Battle Princess Madelyn has an interesting backstory. According to the website of developer Casual Bit Games, the creative director’s daughter wanted to be in the classic Ghouls ‘n Ghosts game. He told her that although he couldn’t put her in that game, he could make her one of her own. That game is the one you see before you, a Ghouls ‘n Ghosts homage with a female protagonist that harks back to the classic gameplay and graphics. But does replacing Arthur with Madelyn make this a better game, or is it just political correctness gone mad?
The first thing that I have to mention is that I loved Ghouls ‘n Ghosts, and in fact I think it was one of my most played games back in my formative years on the Sega Megadrive. There’s something about the way the character looks, and the task in front of him that made me want to keep trying and trying until I finally beat it. Okay, the turbo fire function on my Sega Arcade Power Stick may have helped, but I still had to do the jumping!
Picking up with Madelyn, and we find the feel and timing of the controls almost exactly the same; I could feel the nostalgia building as I jumped and threw through the first level. With beautifully simple controls (one button to attack, another to jump) and real old skool difficulty in place, this game was feeling great, looking great and playing great.
Luckily, Battle Princess Madelyn fully builds on these promising beginnings. The first thing to mention is the graphics, as they have a gorgeous hand drawn style that fits in with my memories of the original game, but the animation has obviously moved on in the intervening years; it looks stunning in action. The way Madelyn runs, loses her armour when she gets hit and throws in all directions is absolutely spot on, but the big noticeable difference comes when the bosses appear. With the best will in the world, the animation on the old bosses was a bit stilted – a bit old fashioned if you will. Nowadays, that animation is smooth and amazing to watch. They all have attack patterns to learn and discern too, however once you have the hang of it they can be taken down fairly easily. I say fairly, as one slightly mistimed jump can ruin your entire day. And that then gets us on to the audio, and the throwing noises, the different weapons that can be picked up, and even the soundtrack are all absolutely authentic and add to the immersion.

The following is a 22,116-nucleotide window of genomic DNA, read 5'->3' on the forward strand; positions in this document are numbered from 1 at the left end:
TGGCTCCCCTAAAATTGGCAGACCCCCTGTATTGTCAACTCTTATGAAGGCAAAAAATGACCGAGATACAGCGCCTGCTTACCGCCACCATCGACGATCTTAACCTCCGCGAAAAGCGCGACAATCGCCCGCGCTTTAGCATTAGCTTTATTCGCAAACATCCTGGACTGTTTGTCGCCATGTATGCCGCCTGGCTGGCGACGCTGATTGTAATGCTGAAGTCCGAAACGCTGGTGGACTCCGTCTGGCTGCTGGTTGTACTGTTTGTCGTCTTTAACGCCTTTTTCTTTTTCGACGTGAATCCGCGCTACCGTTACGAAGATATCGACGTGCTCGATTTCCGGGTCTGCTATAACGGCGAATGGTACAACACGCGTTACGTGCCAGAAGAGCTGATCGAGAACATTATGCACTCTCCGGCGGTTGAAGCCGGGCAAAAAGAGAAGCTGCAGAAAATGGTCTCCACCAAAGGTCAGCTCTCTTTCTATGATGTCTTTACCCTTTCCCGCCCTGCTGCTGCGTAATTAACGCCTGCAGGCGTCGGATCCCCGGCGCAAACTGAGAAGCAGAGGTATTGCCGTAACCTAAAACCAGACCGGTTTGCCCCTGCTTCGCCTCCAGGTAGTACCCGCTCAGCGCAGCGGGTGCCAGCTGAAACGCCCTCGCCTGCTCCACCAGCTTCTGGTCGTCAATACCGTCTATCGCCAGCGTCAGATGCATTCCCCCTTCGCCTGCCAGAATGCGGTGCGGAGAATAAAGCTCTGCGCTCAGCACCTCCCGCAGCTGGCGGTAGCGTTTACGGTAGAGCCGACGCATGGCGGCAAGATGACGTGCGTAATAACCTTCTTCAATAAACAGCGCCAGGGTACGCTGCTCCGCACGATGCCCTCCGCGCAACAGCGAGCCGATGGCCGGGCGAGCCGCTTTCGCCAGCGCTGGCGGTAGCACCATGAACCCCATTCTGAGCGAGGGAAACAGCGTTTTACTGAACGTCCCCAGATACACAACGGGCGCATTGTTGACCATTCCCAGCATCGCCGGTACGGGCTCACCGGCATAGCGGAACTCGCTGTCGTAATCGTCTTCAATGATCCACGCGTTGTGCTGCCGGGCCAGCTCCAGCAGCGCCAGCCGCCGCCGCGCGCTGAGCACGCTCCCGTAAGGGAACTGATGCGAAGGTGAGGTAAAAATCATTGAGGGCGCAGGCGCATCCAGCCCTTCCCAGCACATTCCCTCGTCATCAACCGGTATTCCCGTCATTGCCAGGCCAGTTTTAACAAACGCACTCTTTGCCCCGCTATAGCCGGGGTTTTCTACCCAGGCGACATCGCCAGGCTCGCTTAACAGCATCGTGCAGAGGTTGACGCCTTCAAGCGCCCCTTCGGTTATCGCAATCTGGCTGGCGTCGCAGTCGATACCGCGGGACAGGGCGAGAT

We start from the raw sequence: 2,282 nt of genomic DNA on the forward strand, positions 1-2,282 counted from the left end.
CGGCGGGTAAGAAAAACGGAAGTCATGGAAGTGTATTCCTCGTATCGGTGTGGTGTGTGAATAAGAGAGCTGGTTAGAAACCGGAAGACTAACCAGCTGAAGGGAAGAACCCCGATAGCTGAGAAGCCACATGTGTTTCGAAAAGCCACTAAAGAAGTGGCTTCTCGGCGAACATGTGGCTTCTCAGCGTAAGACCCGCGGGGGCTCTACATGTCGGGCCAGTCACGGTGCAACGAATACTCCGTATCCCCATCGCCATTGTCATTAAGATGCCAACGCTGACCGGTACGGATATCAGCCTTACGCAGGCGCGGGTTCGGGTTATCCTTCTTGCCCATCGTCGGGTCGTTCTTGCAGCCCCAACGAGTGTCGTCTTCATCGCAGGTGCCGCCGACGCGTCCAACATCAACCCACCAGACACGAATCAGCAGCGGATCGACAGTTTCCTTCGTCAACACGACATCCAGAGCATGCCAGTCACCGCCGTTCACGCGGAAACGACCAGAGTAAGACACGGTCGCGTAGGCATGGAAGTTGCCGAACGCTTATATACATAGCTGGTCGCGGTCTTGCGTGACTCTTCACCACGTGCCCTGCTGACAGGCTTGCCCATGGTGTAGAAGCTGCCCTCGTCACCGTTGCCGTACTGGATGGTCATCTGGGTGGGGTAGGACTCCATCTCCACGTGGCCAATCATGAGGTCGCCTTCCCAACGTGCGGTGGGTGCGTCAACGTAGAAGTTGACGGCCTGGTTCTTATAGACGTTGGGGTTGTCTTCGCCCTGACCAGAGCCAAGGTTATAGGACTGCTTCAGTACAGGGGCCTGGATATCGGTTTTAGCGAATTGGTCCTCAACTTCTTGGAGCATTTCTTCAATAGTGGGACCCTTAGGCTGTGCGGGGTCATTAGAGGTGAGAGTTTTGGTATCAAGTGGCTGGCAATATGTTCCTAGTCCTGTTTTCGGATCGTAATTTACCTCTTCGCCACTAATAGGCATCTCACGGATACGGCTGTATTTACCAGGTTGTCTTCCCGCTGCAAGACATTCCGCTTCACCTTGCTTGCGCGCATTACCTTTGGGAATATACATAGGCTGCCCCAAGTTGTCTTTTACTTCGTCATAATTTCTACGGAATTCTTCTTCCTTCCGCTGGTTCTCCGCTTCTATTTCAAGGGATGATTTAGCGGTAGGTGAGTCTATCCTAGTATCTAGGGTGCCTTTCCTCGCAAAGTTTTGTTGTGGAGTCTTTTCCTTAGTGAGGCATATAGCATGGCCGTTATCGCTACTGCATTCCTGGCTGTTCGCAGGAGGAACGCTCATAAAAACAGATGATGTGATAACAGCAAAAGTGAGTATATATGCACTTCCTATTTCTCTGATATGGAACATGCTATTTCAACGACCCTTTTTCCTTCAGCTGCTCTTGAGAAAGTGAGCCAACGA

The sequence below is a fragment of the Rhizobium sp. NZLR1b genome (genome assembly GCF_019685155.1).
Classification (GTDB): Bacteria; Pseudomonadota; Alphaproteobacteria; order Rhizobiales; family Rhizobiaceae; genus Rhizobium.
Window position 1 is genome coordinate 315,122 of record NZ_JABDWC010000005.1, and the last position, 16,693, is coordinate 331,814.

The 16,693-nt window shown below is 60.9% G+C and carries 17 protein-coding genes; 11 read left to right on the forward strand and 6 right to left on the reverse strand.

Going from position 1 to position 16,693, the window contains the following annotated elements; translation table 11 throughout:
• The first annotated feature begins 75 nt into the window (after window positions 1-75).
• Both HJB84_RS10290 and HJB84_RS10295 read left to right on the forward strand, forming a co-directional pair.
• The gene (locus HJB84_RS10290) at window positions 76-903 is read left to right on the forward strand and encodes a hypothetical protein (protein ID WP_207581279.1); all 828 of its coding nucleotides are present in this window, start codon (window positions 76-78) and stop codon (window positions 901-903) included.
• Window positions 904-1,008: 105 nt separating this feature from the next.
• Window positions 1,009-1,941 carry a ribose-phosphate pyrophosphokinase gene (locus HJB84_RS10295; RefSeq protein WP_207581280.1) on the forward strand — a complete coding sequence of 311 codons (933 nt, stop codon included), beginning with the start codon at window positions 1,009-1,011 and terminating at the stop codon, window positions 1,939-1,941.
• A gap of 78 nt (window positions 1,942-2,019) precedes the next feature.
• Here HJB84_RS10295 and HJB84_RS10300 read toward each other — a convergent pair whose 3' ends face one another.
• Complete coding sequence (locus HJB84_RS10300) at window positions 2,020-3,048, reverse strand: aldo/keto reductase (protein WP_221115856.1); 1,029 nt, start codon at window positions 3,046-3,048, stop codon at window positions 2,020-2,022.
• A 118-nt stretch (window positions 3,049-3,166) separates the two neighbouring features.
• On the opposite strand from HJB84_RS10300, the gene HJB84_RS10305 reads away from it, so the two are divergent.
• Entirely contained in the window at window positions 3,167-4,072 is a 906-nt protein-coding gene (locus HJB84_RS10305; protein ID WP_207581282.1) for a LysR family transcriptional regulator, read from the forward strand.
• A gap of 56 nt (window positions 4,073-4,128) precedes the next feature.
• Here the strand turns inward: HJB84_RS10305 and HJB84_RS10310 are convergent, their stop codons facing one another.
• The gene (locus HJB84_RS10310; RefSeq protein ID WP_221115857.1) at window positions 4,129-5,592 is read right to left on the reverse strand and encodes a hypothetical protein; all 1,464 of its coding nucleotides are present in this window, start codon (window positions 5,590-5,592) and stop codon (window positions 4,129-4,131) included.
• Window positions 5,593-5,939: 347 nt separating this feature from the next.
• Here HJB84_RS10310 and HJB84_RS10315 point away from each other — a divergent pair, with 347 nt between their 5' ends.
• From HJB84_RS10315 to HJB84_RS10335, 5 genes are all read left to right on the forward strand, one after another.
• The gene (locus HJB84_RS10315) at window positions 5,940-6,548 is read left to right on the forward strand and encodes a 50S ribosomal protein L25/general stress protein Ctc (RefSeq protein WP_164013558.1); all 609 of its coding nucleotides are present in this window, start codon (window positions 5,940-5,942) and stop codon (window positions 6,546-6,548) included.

There are two ways to play Battle Princess Madelyn. There is the classic arcade style, where you start at the left of a level and have to run through it, leaping, slaying and generally doing your best to stay alive. This is pure distilled Ghouls ‘n Ghosts, right down to the ‘three lives and you’re out’ gameplay. In Story mode, Madelyn starts out as a trainee knight, and as she progresses through the adventure, she gains new abilities like a double jump. Story mode is very much a case of go where you want, when you want, and as such it does suffer a little from a lack of direction. As an example, I was running all over the place, coming up against holes that I couldn’t get over with my standard jump. It was only after exploring literally everywhere that I stumbled across a boss that when defeated gave Madelyn a new pair of boots. Double jump achieved, and the game opened up.
The exploration is great fun, with very well thought out and challenging levels to navigate your way through, and some pad bitingly frustrating sections as well. The underwater sections fall into this category, as each time Madelyn is hit, she is thrown back a fair way (right off a cliff or into a hole if you are unlucky). In the underwater section, as her movement is slowed, quite often one hit will turn into death as she is thrown into enemies or hazards, with the brief invulnerability period having expired by the time the contact happens. However, none of these issues are insurmountable, and the euphoria when you clear a troublesome section or a hard boss is very, very real. Every life is a learning experience, and the next time you start the section, you have an idea where you went wrong and how to avoid the particular trouble that killed you. The zombies that tunnel up under your feet remain a massive pain in the ass all the way through, though!
Madelyn has a wide variety of weaponry, but for my money, the same as in Ghouls ‘n Ghosts, the best is the dagger. She starts with a lance, and can get axes and such, but the speed of the dagger throwing makes it stand out. To get it, you need to use a new gameplay element – that of showing respect. In certain places, you will find statues, or even the ghosts of young girls, and if Madelyn ducks near them, it is classed as showing respect, and the ghosts will give you a treasure chest, and the statues either keys or weapons. It is not unusual to find the door to the particular level’s boss before you find the key, so ducking near every statue you see can be a great way of making progress. Add into this walls that can be destroyed, opening up new routes through the game, and exploring becomes very engaging.
There are warp stones in certain areas as well, allowing you to fast travel to important areas without having to jog all the way there. The only thing that is needed is a map of the level to show where you are, as the reliance on memory makes it hard to retrace your steps with any degree of accuracy.
All in all though Battle Princess Madelyn has been a wonderful waltz down memory lane. I love the way the game plays, I can clearly see the affection that the inspiration is held in, and it is just the right side of too hard. The visuals are bang on, the music fits perfectly and the gameplay has been polished to within an inch of its life. With collectables to find and side missions to clear, there’s no shortage of things to do, and Battle Princess Madelyn is a great game to involve yourself in.